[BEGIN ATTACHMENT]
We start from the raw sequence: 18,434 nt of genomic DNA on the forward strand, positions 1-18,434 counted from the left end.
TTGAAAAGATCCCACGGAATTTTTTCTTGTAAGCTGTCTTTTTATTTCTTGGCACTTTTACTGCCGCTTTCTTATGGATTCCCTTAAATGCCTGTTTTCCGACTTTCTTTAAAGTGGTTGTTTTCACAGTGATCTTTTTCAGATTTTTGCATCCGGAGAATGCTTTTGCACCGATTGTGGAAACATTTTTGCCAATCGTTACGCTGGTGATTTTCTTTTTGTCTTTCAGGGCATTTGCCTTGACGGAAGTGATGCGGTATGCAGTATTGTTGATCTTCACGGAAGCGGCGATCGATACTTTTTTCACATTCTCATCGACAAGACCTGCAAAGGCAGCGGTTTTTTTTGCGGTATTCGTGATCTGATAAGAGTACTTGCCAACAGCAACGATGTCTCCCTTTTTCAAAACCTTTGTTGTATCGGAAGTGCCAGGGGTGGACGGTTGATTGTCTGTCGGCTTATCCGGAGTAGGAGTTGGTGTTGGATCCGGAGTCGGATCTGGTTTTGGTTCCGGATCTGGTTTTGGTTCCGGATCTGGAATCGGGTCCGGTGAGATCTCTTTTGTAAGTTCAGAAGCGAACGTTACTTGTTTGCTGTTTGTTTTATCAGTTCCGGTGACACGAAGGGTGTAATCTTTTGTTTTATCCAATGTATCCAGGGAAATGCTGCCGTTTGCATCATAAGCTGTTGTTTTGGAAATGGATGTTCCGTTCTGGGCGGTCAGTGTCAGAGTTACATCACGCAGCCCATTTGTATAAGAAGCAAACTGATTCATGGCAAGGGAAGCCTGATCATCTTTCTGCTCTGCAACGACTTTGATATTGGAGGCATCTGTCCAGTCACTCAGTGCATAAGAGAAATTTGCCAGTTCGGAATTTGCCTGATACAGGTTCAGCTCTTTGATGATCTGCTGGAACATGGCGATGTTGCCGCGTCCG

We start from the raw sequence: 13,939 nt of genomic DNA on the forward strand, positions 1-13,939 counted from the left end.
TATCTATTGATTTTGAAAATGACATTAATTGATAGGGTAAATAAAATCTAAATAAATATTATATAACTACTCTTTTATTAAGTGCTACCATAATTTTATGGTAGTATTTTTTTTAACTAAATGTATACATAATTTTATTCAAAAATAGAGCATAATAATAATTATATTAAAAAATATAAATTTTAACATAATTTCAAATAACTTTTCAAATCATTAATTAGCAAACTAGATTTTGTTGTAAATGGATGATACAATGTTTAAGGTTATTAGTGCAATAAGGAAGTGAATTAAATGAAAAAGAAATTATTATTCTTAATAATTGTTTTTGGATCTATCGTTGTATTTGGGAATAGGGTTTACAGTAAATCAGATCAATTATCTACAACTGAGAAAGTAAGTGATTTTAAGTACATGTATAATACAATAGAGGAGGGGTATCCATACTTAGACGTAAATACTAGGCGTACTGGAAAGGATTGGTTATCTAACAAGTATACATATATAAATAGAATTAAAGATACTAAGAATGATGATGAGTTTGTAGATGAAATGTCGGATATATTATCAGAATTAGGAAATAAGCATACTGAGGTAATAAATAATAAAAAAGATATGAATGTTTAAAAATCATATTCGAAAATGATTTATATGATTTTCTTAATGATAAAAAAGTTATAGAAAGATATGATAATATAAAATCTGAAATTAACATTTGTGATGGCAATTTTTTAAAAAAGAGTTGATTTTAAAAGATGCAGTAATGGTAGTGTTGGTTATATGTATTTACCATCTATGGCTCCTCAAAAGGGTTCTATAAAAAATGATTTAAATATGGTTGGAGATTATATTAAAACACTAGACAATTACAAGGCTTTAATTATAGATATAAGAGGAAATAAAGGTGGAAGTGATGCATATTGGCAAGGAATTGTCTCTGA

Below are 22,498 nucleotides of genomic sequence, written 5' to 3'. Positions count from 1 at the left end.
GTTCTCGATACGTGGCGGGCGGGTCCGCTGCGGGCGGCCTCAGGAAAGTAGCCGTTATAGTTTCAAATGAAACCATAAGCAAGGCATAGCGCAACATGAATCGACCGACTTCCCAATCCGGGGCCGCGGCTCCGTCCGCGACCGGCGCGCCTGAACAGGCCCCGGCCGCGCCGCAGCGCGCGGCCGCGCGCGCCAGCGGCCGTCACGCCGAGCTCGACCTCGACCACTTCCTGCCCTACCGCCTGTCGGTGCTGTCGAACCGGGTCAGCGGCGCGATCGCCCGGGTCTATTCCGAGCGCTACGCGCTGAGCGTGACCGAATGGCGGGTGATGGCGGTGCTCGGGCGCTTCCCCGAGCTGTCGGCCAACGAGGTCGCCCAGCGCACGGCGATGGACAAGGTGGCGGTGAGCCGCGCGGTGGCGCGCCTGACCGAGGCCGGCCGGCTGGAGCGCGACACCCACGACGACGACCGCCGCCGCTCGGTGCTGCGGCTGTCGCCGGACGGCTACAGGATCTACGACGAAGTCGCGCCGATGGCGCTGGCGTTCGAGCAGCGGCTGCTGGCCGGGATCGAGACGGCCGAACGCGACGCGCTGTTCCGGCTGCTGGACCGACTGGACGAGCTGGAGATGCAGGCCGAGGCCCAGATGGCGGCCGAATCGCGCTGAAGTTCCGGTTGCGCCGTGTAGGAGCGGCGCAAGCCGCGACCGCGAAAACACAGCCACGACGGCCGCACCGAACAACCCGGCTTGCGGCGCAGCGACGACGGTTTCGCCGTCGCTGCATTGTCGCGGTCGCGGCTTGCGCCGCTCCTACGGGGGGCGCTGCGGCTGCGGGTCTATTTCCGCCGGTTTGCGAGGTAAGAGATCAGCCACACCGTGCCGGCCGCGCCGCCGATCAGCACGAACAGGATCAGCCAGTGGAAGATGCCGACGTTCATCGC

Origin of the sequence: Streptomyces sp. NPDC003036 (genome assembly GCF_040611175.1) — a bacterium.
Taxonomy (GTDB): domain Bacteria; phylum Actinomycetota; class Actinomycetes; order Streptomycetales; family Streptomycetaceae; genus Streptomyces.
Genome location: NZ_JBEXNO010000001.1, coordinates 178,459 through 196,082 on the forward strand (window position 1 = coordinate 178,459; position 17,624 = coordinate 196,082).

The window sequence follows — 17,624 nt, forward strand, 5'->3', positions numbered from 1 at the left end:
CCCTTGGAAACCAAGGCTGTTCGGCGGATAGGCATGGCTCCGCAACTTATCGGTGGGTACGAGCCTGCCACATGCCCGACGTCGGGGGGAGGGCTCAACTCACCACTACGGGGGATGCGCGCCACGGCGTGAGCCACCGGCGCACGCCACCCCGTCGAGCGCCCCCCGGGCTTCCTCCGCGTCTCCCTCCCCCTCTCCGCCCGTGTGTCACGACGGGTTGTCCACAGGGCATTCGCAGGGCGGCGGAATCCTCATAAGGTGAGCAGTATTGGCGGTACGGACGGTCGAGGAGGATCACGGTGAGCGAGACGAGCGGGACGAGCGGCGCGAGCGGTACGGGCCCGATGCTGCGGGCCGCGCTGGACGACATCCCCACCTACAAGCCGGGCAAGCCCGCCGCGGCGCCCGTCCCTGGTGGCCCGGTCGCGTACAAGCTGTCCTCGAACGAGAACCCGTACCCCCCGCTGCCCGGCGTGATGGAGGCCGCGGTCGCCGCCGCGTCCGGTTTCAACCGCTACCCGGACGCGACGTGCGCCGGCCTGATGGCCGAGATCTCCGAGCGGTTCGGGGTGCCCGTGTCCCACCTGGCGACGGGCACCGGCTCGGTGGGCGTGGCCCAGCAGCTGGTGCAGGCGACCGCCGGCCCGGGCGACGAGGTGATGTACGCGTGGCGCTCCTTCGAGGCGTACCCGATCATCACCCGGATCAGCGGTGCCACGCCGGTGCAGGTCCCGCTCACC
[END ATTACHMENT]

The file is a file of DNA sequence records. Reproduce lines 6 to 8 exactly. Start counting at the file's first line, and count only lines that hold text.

GTTCTCGATACGTGGCGGGCGGGTCCGCTGCGGGCGGCCTCAGGAAAGTAGCCGTTATAGTTTCAAATGAAACCATAAGCAAGGCATAGCGCAACATGAATCGACCGACTTCCCAATCCGGGGCCGCGGCTCCGTCCGCGACCGGCGCGCCTGAACAGGCCCCGGCCGCGCCGCAGCGCGCGGCCGCGCGCGCCAGCGGCCGTCACGCCGAGCTCGACCTCGACCACTTCCTGCCCTACCGCCTGTCGGTGCTGTCGAACCGGGTCAGCGGCGCGATCGCCCGGGTCTATTCCGAGCGCTACGCGCTGAGCGTGACCGAATGGCGGGTGATGGCGGTGCTCGGGCGCTTCCCCGAGCTGTCGGCCAACGAGGTCGCCCAGCGCACGGCGATGGACAAGGTGGCGGTGAGCCGCGCGGTGGCGCGCCTGACCGAGGCCGGCCGGCTGGAGCGCGACACCCACGACGACGACCGCCGCCGCTCGGTGCTGCGGCTGTCGCCGGACGGCTACAGGATCTACGACGAAGTCGCGCCGATGGCGCTGGCGTTCGAGCAGCGGCTGCTGGCCGGGATCGAGACGGCCGAACGCGACGCGCTGTTCCGGCTGCTGGACCGACTGGACGAGCTGGAGATGCAGGCCGAGGCCCAGATGGCGGCCGAATCGCGCTGAAGTTCCGGTTGCGCCGTGTAGGAGCGGCGCAAGCCGCGACCGCGAAAACACAGCCACGACGGCCGCACCGAACAACCCGGCTTGCGGCGCAGCGACGACGGTTTCGCCGTCGCTGCATTGTCGCGGTCGCGGCTTGCGCCGCTCCTACGGGGGGCGCTGCGGCTGCGGGTCTATTTCCGCCGGTTTGCGAGGTAAGAGATCAGCCACACCGTGCCGGCCGCGCCGCCGATCAGCACGAACAGGATCAGCCAGTGGAAGATGCCGACGTTCATCGC

Origin of the sequence: Streptomyces sp. NPDC003036 (genome assembly GCF_040611175.1) — a bacterium.
Taxonomy (GTDB): domain Bacteria; phylum Actinomycetota; class Actinomycetes; order Streptomycetales; family Streptomycetaceae; genus Streptomyces.